Ælfgifu of Shaftesbury Æthelflæd of Damerham Ælfgifu Ælfthryth Ælfgifu of York Sigrid the Haughty/Świętosława Ealdgyth Emma of Normandy Edith of Wessex Edith of Mercia Matilda of Flanders Matilda of Scotland Adeliza of Louvain Matilda of Boulogne Geoffrey Plantagenet, Count of Anjou Eleanor of Aquitaine Margaret of France Berengaria of Navarre Isabella of Angoulême Eleanor of Provence Eleanor of Castile Margaret of France Isabella of France Philippa of Hainault Anne of Bohemia Isabella of Valois Joan of Navarre Catherine of Valois Margaret of Anjou Elizabeth Woodville Anne Neville Elizabeth of York Catherine of Aragon Anne Boleyn Jane Seymour Anne of Cleves Catherine Howard Catherine Parr Lord Guildford Dudley Philip II of Spain Anne of Denmark Henrietta Maria of France Catherine of Braganza Mary of Modena George of Denmark

Spouses of debatable or disputed rulers are in italics.

v t e

Scottish royal consorts

Gruoch (c. 1040 – 1057) Ingibiorg Finnsdottir (1058–1069) Margaret of Wessex (1070–1093) Ethelreda of Northumbria (1093–1094) Sybilla of Normandy (1107–1122) Maud of Northumbria (1124–1130) Ermengarde de Beaumont (1186–1214) Joan of England (1221–1238) Marie de Coucy
Marie de Coucy
(1239–1249) Margaret of England
Margaret of England
(1251–1275) Yolande de Dreux (1285–1286) Elizabeth de Burgh
Elizabeth de Burgh
(1306–1327) Joan of the Tower
Joan of the Tower
(1329–1362) Margaret Drummond (1364–1369) Euphemia de Ross (1371–1386) Anabella Drummond
Anabella Drummond
(1390–1401) Joan Beaufort (1424–1437) Mary of Guelders (1449–1460) Margaret of Denmark (1469–1486) Margaret Tudor
Margaret Tudor
(1503–1513) Madeleine of Valois
Madeleine of Valois
(1537) Mary of Guise
Mary of Guise
(1538–1542) Francis II of France
Francis II of France
(1558–1560) Henry, Duke of Albany (1565–1567) James, Earl of Bothwell (1567) Anne of Denmark
Anne of Denmark
(1589–1619) Henrietta Maria of France
Henrietta Maria of France
(1625–1649) Catherine of Braganza
Catherine of Braganza
(1662–1685) Mary of Modena
Mary of Modena
(1685–1688) George, Duke of Cumberland (1702–1707)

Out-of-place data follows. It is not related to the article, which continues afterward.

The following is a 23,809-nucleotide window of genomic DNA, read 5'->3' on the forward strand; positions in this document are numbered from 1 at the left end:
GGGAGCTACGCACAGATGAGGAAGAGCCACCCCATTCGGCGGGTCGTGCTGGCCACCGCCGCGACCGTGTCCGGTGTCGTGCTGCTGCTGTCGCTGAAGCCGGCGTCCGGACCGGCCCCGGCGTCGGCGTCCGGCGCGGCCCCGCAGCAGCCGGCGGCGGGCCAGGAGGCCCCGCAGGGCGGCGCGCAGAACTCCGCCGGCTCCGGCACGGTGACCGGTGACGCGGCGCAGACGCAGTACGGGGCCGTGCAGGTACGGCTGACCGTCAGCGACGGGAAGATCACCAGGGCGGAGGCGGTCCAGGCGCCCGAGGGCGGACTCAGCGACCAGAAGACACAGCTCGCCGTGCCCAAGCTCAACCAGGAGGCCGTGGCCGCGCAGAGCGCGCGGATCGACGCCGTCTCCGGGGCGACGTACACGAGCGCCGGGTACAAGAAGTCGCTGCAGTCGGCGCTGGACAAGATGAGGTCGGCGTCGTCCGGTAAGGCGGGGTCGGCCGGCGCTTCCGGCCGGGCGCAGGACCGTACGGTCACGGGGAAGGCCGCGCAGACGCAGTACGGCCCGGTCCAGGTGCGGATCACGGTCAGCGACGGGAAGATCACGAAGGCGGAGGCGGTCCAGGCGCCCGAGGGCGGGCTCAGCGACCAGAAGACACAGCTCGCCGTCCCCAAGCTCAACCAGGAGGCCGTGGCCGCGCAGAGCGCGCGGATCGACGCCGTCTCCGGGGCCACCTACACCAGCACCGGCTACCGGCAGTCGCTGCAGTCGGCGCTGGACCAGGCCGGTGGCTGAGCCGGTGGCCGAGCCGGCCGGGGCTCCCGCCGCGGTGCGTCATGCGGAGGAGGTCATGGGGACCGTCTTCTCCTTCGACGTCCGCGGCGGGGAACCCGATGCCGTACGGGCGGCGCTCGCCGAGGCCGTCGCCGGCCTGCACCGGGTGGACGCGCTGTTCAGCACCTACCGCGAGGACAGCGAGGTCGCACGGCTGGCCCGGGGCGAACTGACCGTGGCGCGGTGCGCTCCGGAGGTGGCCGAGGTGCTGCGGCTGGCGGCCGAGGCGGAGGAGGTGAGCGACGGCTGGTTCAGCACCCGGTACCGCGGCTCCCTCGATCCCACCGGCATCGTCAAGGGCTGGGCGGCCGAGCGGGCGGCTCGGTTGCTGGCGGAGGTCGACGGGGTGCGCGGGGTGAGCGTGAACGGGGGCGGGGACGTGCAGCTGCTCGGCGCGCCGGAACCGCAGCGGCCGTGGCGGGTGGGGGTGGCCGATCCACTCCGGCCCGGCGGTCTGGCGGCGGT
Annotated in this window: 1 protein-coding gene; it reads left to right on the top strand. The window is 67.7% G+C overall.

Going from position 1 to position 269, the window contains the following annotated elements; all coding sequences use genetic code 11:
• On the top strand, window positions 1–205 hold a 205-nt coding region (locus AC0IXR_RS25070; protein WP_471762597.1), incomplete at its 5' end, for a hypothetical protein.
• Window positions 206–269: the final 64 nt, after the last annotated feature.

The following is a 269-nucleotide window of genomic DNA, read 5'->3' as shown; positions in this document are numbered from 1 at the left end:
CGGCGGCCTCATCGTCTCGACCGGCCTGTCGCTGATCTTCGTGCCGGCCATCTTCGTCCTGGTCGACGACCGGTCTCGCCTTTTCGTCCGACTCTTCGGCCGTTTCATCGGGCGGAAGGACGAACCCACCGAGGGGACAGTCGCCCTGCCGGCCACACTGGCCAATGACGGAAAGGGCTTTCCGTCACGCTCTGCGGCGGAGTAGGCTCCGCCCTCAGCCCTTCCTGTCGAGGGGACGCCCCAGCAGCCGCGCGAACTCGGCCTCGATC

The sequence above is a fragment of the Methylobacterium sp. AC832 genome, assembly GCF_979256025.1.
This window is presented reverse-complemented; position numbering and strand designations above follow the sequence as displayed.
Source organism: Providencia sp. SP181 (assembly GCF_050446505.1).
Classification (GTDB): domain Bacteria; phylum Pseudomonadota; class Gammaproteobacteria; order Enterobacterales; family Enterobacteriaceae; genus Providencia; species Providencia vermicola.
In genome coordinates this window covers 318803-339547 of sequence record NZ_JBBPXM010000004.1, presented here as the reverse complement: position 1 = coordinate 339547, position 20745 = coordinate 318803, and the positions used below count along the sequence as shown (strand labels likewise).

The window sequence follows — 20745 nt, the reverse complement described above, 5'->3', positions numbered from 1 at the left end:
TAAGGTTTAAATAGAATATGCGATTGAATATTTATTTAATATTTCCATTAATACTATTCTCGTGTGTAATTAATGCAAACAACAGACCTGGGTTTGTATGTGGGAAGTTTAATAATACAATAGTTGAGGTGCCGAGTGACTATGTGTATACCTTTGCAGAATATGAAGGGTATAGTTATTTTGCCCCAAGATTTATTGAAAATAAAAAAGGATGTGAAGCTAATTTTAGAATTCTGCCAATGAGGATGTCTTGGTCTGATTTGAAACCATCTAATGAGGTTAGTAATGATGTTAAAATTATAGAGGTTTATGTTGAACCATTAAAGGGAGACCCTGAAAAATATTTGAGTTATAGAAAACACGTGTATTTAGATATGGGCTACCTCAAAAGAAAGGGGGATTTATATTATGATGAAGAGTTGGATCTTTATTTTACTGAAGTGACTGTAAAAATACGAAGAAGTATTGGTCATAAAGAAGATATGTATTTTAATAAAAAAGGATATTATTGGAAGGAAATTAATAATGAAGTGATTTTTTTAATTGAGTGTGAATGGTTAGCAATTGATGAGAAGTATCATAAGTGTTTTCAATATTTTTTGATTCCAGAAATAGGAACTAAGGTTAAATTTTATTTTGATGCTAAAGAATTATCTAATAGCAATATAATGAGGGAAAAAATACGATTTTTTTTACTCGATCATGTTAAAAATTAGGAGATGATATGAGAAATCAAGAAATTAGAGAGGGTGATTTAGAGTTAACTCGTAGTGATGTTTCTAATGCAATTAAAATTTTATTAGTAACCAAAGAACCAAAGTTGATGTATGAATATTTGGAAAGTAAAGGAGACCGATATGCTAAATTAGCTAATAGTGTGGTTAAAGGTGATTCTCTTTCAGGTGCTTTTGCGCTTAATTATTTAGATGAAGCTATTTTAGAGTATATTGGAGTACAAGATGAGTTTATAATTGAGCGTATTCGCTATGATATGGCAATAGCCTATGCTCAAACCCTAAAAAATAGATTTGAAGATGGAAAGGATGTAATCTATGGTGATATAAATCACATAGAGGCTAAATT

v t e

House of Braganza

Members of the Ducal House

Generations indicate descent from Afonso, Duke of Braganza, founder of the House of Braganza, until João II, Duke of Braganza, the first Braganza monarch of Portugal; italics indicate a head of the House

1st generation

Afonso, 1st Marquis of Valença Isabel, Lady of Reguengos de Monsaraz Fernando I

2nd generation

Fernando II João, 1st Marquis of Montemor-o-Novo Afonso, Count of Faro
Count of Faro
do Alentejo Álvaro, 4th Lord of Cadaval António Isabel Beatriz, Marquise of Vila Real Guiomar, Countess of Viana do Alentejo Catarina

3rd generation

Roderigo, 1st Marquis of Ferreira Jorge Alberto, 1st Count of Gelves Beatriz, Duchess of Coimbra Joana, Countess of Vimioso Maria, Countess of Portalegre Filipe Jaime I Dinis, Count of Lemos Margarida

4th generation

Fernando, 7th Count of Lemos Afonso Isabel Maria Isabel, Duchess of Guimarães Teodósio I Joana, Marquise of Elche Jaime Eugénia, Marquise of Ferreira Maria Constantino, Viceroy of India Fulgêncio Teotónio, Archbishop of Évora

5th generation

João I Jaime Isabel, Duchess of Caminha

6th generation

Maria Serefina Teodósio II Duarte, 1st Marquise of Frechilla Alexandre, Archbishop of Évora Querubina Angélica Maria Isabel Filipe

7th generation

João II Duarte, 1st Lord of Vila do Conde Catarina Alexandre

Members of the Royal House

Generations indicate descent from João IV, King of Portugal, formerly João II, Duke of Braganza, the first Braganza monarch of Portugal, until Manuel II, King of Portugal, the last monarch of Portugal, excluding the Miguelist line; italics indicate a head of the House

1st generation

Teodósio, Prince of Brazil Ana Joana, Princess of Beira Catarina, Queen Consort of the England Manuel Afonso VI Peter II Maria

2nd generation

Isabel Luísa, Princess of Beira João, Prince of Brazil João V Francisco, Duke of Beja António Francisca Xaviera Teresa Maria Manuel, Count of Ourém Francisca Josefa Luísa, Duchess of Cadaval Miguel José, Archbishop of Braga

3rd generation

António Gaspar, Archbishop of Braga José, High Inquisitor of Portugal Maria Rita of Braganza Barbara, Queen Consort of Spain Pedro, Prince of Brazil José I Carlos Pedro III Alexandre João da Bemposta Joana Francisca, Marquise of Cascais Pedro Henrique, 1st Duke of Lafões João Carlos, 2nd Duke of Lafões Francisca

4th generation